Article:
‘Tell me about when you were a little girl.’
Coaxing stories and memories out of parents and grandparents was at one time my favourite way of putting off bedtime. Nowadays – and once the stories are written down – it fulfils deeper purposes with broader benefits.
Parting the curtains
For a child, listening to stories is like visiting the old days hand in hand with the parent or aunt or grandparent who used to live there. It’s a comforting way to open up the past: their past, your past, the stories that shape family life. It’s like peeping behind the curtains that part the generations. People who lived in wartime Europe can show you a world of gas lamps and ration cards; of sculleries thick with steam on washday Mondays; of candles casting monster shadows on the stairs; of schools with rows of wooden desks and inkwells where you got the strap for a spelling mistake…
Bringing back your memories reconnects you to the people and places you used to know. They matter because they have helped shape your life. Everyone has a story; it’s part of who we are. The stories of our parents and grandparents enrich our own and so become part of us too. To know where we came from and who was there before us affirms our place in the world. And we may meet a whole new set of friends and relations who, whether or not they are still alive, all belong to our extended family.
Invited to reminisce, some people say, ‘Nothing interesting happened; just everyday life, too humdrum to bother with.’ But everyday life is what links us to them; we need to know what it was like to be living in those days and seeing things with their eyes, and it’s the ordinary details that show us. They show us what’s changed, too; such as encyclopaedias supplanted by Google, mangles by tumble-dryers. Yet memories, like old photographs, are worth preserving, because they hold the real lives of real people. Writing them down is a way to strengthen our sense of belonging, as well as to entertain our children, because it keeps our memories from crumbling away into oblivion.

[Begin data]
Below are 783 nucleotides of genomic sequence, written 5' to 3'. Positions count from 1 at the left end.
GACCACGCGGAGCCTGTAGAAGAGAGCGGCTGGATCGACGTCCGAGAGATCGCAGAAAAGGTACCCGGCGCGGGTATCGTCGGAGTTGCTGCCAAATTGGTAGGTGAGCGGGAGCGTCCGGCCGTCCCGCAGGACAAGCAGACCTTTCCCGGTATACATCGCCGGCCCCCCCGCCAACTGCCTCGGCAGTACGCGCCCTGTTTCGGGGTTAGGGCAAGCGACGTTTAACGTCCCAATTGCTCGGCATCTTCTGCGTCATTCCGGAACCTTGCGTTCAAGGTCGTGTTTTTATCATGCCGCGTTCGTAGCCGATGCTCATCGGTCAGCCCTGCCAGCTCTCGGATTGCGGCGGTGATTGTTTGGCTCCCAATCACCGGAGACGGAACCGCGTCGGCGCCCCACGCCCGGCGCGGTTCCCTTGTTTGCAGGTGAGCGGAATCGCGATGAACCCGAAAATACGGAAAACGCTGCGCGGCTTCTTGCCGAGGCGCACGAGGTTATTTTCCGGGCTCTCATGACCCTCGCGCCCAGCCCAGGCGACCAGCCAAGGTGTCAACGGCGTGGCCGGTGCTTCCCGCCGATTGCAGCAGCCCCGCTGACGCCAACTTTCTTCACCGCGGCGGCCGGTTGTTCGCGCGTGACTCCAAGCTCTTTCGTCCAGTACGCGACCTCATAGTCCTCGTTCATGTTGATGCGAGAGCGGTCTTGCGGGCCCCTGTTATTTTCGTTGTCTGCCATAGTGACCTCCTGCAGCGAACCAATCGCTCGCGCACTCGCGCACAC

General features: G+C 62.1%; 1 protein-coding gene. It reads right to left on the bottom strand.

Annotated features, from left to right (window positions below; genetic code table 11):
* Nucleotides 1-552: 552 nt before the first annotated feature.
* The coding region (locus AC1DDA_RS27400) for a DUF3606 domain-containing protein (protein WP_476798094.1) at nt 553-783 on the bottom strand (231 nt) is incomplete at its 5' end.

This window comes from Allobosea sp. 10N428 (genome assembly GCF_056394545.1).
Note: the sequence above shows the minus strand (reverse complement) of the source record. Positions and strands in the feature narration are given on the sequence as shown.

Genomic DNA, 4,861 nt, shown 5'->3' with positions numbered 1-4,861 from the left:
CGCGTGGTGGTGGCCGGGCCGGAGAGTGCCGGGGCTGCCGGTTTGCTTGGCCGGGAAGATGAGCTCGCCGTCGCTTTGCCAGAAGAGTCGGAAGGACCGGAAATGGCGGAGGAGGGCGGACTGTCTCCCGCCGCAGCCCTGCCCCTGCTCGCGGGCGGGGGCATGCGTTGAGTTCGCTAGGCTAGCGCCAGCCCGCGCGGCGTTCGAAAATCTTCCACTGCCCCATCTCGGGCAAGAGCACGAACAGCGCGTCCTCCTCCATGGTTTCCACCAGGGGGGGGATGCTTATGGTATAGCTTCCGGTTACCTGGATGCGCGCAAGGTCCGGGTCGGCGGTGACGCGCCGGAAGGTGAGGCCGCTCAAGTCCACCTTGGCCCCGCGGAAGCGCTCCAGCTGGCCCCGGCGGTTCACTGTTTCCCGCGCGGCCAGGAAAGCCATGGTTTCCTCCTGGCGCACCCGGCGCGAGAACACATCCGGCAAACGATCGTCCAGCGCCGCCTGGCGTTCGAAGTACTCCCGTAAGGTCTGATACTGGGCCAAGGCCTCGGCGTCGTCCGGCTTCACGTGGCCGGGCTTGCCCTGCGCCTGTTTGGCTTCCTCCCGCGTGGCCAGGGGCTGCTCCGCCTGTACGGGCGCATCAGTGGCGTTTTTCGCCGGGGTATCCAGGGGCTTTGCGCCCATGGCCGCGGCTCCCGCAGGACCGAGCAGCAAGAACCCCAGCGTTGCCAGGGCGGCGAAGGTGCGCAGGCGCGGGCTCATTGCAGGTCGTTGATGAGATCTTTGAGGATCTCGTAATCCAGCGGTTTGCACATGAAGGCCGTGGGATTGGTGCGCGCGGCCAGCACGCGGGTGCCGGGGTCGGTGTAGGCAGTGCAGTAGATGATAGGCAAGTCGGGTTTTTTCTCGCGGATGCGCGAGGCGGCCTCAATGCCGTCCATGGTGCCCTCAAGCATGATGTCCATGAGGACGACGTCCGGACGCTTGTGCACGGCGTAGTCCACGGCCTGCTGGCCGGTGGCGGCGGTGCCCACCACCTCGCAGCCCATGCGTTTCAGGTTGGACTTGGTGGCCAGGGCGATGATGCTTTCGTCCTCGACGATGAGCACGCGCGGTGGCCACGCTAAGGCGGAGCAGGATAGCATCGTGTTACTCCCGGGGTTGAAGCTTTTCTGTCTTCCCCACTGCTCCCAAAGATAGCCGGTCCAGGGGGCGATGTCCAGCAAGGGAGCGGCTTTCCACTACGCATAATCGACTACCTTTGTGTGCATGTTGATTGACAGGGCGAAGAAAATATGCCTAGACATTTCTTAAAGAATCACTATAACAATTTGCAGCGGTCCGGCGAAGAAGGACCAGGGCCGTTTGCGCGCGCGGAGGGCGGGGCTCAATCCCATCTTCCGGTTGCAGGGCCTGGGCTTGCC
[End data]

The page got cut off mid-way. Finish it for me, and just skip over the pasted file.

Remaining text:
Writing the wrongs
Not all stories are so cosy, nor childhood so safe. As a writer you hear experiences of abuse, persecution, fear or neglect which you would have thought came from Victorian orphanages rather than 20th-century suburbia. Letting out people’s festering memories helps drain the poison. ‘Now I have set out what happened in black and white,’ they admit, ‘I can begin to accept it and then sort it out. If not righting the wrongs, at least understanding them.’
The problems may have more to do with career or circumstance than personal injustice. When I wrote the biography John Marco Allegro, the Maverick of the Dead Sea Scrolls, I wanted to put the record straight on the wrongs done to this scholar’s academic reputation. In the 1950s he had helped to decipher the newly discovered scrolls but raised questions that brought him up against the might of the religious and academic establishment. He was also my father, and going through his lifetime collection of letters, books and other writings helped me understand a brilliant but often difficult linguist and family man.
Different purposes, same result
So there are many reasons for writing memoirs, and everyone has their own hopes and purposes in doing it. You may want to sum up your career and see what a lot you have achieved over the years. You may want to keep a record of family history, which can be passed from generation to generation to show your children and grandchildren where they came from. It can be a way to meet your forebears and keep their memory alive. It can be a way to lay your troubles to rest. Good stories, bad stories, human stories – they’re all part of who you are.
One of our Story Terrace Writers, you can learn more about Judy in her writer profile.